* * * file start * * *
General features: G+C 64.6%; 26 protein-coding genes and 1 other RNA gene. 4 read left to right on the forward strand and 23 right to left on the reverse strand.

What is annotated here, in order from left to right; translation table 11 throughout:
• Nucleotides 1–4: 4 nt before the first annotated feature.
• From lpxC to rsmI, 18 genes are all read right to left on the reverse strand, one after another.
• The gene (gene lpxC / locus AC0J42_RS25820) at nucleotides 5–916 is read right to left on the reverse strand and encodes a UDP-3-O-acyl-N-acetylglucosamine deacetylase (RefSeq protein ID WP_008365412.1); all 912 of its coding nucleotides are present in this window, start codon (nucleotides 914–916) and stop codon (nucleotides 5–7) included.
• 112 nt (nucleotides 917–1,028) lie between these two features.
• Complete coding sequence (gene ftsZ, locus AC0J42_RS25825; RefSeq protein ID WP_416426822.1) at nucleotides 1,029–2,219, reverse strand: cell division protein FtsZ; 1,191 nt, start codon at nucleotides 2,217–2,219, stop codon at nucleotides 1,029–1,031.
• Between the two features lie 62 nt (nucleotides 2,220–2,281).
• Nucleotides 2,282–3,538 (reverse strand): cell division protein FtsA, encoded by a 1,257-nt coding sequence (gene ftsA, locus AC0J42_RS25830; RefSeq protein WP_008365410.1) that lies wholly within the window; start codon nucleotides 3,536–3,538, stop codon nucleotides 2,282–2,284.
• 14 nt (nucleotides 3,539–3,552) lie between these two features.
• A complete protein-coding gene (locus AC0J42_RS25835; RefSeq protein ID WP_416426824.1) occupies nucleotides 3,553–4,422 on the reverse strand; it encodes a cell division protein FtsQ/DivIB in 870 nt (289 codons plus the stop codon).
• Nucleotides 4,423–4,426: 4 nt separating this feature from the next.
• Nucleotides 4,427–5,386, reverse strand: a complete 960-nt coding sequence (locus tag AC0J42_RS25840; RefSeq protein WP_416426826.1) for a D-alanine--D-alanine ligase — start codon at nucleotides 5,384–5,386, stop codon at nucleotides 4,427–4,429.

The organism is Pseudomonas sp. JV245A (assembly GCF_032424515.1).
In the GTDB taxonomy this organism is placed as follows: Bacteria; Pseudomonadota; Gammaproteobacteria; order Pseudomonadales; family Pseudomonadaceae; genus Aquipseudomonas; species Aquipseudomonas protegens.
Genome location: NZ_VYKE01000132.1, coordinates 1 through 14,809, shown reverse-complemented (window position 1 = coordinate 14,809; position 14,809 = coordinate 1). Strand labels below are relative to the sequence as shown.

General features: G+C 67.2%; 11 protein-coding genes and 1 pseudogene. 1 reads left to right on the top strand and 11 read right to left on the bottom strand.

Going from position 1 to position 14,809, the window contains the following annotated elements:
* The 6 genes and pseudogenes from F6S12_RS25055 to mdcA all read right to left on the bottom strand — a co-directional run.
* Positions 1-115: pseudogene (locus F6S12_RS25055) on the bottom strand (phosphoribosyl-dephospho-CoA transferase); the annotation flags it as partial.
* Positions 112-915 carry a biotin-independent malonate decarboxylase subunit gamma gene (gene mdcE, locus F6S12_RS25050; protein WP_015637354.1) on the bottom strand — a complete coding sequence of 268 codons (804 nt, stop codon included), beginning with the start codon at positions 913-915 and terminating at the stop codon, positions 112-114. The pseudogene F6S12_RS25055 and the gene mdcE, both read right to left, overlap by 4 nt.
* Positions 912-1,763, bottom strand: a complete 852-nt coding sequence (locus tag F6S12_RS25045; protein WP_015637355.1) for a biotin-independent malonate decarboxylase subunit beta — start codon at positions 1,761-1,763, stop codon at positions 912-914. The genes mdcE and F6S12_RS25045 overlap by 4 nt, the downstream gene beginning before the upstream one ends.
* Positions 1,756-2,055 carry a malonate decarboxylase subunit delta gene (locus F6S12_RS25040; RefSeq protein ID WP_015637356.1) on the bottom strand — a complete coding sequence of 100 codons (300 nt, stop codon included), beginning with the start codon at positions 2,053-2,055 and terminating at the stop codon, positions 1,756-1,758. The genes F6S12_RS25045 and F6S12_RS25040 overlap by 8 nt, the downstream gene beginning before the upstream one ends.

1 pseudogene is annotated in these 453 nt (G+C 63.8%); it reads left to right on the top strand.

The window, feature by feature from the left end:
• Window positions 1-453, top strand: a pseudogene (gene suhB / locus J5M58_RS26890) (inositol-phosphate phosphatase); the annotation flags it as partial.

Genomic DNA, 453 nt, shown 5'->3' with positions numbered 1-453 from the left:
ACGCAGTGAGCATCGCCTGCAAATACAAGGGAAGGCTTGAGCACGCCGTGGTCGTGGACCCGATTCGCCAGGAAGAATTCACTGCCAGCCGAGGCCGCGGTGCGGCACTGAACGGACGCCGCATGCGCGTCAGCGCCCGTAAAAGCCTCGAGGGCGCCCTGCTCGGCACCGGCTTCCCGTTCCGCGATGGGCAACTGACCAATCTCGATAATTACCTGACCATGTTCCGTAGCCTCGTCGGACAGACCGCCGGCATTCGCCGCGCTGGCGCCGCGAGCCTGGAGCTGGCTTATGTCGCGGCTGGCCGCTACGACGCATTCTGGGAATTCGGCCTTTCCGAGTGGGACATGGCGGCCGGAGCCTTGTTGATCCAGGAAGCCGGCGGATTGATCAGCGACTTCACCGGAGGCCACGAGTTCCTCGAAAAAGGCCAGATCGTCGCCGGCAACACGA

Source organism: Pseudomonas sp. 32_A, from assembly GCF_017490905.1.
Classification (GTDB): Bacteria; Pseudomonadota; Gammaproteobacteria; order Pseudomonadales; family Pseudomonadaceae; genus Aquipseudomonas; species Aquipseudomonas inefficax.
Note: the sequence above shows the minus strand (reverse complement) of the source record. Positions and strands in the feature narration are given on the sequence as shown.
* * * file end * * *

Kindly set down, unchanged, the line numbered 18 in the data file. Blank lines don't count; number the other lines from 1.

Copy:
Going from position 1 to position 14,809, the window contains the following annotated elements: